What is behind the fall of public investment in Germany?

Looking at gross numbers, the development of Germany’s public investment seems impressive at first sight (Figure 5). Public gross fixed capital formation as a percentage of GDP has risen from 1.9% in 2005 to 2.2% in 2017; however, that is still far below the early-1990s levels of over 3.0% of GDP (Figure 5, bars, left axis). Especially since 2005, absolute gross numbers have risen considerably from around €43 billion to over €70 billion per year in 2017. However, accounting for inflation as well as the growth of the German economy, the situation does not look as favourable any more (Figure 5, dotted line, right axis).

Looking only at net numbers, the picture does not turn brighter (Figure 6). Net fixed capital formation of the German general government – comprising central, state, and local governments – has been strongly negative since 2007 (minus-€6.7 billion) and still negative since 1997 (minus-€2.2 billion). That means that the value of the capital stock of the entire German government has decreased by almost €7 billion, while the entire German economy grew by almost 30% in the same period. Currently, state (Länder) and federal government spending together only just make up for the falling net capital stock of local governments. The infrastructure of local governments is currently falling in value and these governments live off past investments.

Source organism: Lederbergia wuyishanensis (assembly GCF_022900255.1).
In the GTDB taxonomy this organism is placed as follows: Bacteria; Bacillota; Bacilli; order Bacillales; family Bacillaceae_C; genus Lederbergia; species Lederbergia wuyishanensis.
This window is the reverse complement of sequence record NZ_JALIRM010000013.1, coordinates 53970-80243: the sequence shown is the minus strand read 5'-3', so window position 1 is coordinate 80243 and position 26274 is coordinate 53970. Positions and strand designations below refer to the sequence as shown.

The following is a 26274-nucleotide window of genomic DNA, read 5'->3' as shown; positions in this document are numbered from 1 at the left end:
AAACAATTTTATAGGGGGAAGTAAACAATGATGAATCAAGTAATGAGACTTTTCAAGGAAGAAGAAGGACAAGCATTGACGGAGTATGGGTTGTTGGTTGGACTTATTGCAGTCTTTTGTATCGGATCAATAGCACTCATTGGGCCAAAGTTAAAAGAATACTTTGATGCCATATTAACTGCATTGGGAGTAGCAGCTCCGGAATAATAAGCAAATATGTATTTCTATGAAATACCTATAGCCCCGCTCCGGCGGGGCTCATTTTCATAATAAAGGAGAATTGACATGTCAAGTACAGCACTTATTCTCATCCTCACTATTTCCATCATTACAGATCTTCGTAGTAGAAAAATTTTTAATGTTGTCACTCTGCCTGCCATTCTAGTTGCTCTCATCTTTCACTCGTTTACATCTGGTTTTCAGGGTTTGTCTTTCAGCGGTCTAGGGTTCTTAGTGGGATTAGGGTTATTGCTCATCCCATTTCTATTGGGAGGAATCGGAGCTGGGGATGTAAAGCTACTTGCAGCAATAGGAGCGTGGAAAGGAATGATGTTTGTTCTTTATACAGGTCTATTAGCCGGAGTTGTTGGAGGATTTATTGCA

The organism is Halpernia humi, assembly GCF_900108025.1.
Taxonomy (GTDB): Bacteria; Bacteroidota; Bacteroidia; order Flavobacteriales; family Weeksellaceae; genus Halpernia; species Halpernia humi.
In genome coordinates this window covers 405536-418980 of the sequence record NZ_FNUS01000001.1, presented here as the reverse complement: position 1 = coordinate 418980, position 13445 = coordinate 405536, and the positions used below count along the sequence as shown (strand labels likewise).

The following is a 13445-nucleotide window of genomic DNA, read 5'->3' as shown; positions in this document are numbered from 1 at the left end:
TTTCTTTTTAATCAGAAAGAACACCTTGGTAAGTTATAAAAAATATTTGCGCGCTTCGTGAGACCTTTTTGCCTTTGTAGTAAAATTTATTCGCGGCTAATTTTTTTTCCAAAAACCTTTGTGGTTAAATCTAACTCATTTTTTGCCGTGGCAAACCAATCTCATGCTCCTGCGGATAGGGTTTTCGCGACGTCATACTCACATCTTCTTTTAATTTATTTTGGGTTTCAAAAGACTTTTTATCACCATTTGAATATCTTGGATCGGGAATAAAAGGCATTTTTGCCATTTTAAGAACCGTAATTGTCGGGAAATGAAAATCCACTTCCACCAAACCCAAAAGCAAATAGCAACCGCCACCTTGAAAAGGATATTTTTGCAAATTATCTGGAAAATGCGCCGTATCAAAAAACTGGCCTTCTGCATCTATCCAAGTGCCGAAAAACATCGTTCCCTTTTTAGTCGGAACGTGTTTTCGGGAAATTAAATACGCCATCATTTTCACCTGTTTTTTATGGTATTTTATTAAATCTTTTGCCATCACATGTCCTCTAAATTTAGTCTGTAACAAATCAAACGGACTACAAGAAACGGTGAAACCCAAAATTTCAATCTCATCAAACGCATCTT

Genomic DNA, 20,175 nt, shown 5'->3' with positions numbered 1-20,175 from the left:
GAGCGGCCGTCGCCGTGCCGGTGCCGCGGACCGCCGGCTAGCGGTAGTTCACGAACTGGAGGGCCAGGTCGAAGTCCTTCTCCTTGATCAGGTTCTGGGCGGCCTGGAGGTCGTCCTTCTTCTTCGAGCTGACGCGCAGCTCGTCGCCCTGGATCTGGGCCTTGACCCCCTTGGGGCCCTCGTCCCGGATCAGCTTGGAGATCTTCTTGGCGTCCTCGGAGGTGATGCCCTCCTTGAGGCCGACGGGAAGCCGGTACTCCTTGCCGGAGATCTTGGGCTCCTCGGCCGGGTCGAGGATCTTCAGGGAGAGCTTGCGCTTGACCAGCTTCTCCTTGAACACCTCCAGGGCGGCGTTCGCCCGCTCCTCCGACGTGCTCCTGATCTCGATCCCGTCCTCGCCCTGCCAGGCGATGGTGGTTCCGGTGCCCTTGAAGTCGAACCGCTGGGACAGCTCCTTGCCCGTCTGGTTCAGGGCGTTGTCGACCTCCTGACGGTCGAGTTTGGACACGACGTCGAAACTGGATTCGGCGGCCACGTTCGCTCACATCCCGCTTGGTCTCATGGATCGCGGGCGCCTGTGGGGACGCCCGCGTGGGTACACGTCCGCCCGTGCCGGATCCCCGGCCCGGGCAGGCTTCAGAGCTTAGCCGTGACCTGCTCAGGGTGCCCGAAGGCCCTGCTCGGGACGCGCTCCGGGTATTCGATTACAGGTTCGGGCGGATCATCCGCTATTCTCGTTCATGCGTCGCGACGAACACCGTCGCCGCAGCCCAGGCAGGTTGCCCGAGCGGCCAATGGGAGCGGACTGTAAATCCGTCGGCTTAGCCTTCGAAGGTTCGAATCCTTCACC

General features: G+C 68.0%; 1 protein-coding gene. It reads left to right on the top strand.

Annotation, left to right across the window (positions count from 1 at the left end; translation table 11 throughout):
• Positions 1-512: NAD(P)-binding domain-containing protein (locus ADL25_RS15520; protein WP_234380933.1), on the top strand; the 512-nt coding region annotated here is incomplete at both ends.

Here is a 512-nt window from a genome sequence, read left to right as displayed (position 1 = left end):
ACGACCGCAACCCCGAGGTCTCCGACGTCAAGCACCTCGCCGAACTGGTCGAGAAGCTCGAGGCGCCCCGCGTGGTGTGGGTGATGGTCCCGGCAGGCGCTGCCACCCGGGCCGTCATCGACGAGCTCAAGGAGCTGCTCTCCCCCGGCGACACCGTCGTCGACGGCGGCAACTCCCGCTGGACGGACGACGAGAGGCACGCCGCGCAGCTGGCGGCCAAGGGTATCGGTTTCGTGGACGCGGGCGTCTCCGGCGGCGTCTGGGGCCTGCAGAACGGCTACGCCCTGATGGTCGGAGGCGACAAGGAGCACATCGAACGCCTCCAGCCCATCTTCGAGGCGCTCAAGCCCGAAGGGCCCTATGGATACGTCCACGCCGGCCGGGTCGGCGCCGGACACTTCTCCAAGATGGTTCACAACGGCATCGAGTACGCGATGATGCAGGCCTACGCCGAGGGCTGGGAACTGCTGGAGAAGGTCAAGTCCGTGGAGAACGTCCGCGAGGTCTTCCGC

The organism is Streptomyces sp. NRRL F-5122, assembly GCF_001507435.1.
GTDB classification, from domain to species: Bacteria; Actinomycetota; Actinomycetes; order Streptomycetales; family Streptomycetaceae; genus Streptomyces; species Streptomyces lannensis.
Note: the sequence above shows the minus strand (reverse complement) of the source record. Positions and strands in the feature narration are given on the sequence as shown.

Germany’s particular financial constitution is playing an important role here. On the revenue side, most revenues are generated by central government taxes and then redistributed to the state and local governments with a complicated procedure. Local governments have some taxes they can determine on an individual basis, but the overall room for manoeuvre remains limited.

On the spending side, all three levels of German governments play different roles. Looking at the investment part, the central government can invest in military as well as certain infrastructure projects – such as federal highways, as well as train tracks and railway stations via the state-owned train company. However, the German constitution does not allow interference from the central government in the realm of state and local governments – and therefore certain investments, such as investments in all education-related fields as well as state and local streets. In Germany, the states have the sovereignty over higher education, and therefore decide on investment in universities. On the level of schools, local governments rule on investments in buildings and equipment. In social questions, it is also the responsibility of local governments to invest in social housing.

Thus, the standards of German schools, universities, and public facilities can differ substantially between states and cities. A recent study (Arnold et al. 2015) reveals enormous geographic differences in public capital formation. As shown in Figure 7, eastern German local governments spent relatively high amounts in 2000, together with local governments of southern Germany. However, 15 years later, public investments levelled out in most parts of Germany – except for Bavaria. That map in Figure 7 hints at the problem that local public income is unequally distributed; primarily the rich southern communes can invest, while poorer communes – such as in North-Rhine Westphalia – go without the financial means for long-term investment that would improve their economic situation.

Figure 7: Public gross fixed capital formation (by local governments)


Source: Arnold et al. (2015)

As a consequence, a recent initiative of the central government plans to change the German constitution with the aim to facilitate additional support from the central government to the local governments.

Disaggregated into different expenditures